Stocks & Commodities V. 23:12 (56-61): Interview: Barbara Rockefeller by Jayanthi Gopalakrishnan
Barbara Rockefeller of Rockefeller Treasury Services is an international economist, author, newsletter publisher, and trader specializing in foreign exchange, with more than 20 years of institutional experience.
Her “Daily Currency Briefing” newsletter is a synopsis of events and forecasts in spot foreign exchange, published for central banks, fund managers, and multinational corporations, while the “Daily
Futures Report” is a technical analysis–based report on currency futures. Prior to starting the newsletter business in 1990, she was the senior risk manager in the international division at Citibank. STOCKS & COMMODITIES Editor Jayanthi Gopalakrishnan interviewed Rockefeller via telephone on October 6, 2005.
Q: How did you get started in technical analysis?
A: I was an economics major in college and had to write a senior thesis. I had just spent a year at the
University of Keele in Staffordshire, England, so I decided to write about why the pound must be devalued. This was back in the days of fixed exchange rates, and in those days, we thought foreign exchange rates were set by economics. As it happens, before I finished the thesis, they did devalue the pound. My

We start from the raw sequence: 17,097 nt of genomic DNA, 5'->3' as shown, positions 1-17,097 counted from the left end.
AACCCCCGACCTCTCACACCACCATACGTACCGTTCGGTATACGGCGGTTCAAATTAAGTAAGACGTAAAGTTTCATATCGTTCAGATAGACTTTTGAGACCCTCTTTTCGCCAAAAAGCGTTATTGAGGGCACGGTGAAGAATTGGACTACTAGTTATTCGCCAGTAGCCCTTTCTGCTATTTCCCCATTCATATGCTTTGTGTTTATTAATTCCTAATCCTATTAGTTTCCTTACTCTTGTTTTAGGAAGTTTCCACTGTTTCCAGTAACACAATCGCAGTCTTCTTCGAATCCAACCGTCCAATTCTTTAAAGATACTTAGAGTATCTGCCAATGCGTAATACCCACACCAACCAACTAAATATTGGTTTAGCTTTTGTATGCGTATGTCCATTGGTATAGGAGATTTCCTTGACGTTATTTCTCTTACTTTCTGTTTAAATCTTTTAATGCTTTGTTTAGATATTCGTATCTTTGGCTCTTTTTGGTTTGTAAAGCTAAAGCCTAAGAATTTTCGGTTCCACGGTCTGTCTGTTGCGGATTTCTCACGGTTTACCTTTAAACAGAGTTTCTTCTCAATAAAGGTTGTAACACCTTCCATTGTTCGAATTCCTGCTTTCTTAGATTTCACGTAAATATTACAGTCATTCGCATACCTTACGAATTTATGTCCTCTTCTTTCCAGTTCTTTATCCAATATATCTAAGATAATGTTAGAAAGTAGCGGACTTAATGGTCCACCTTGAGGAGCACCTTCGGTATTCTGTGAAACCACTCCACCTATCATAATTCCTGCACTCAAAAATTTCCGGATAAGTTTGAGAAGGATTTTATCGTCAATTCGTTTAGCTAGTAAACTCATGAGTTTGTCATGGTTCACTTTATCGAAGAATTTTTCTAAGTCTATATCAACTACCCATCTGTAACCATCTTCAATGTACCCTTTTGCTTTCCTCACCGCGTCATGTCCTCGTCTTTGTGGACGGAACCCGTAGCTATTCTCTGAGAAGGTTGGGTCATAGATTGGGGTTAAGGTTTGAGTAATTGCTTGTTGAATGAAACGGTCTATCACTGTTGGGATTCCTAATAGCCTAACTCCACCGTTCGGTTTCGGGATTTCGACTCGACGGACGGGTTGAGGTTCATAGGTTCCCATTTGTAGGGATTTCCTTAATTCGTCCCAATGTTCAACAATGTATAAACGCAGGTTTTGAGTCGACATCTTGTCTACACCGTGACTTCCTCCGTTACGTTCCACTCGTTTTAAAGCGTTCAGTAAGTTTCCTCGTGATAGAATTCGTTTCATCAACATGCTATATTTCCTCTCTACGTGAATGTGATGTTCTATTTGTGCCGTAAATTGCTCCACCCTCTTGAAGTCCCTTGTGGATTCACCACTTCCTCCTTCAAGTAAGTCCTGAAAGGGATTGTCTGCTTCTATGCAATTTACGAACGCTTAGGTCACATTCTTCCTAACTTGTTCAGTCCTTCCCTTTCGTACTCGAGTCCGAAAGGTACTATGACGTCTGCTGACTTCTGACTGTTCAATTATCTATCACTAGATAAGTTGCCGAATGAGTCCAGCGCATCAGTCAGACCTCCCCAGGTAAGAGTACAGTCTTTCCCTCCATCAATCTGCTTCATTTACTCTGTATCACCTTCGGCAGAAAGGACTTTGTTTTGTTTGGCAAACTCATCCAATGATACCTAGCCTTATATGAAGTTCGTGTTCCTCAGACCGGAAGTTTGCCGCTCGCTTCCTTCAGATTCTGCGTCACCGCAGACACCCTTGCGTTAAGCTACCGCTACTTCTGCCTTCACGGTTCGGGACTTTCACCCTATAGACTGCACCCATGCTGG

thesis advisor thought I was perspicacious… and of course, I didn’t have a clue! Who has a clue when they are 21?
Q: Most people don’t. So did that get the wheels rolling?
A: Not really. Even after exchange rates were floated in the 1970s, analysts still thought that economics ruled FX rates. When I was at Brown Brothers Harriman, they had a process of forecasting exchange rates consisting of everybody in the room writing down their forecasts for one, three, six, and 12 months. Then the boss would take all the numbers, knock off the high and low estimates, average the rest, and there was your forecast. It was an incredibly ineffective way to forecast! Moreover, a lot of value judgments went into the forecasts, like my colleague who always said, “America is the greatest country in the world. The dollar should be strong!” There was a bias toward forecasting the dollar higher, even though it was falling, month after month. I spoke up against it and it made me a “troublemaker.”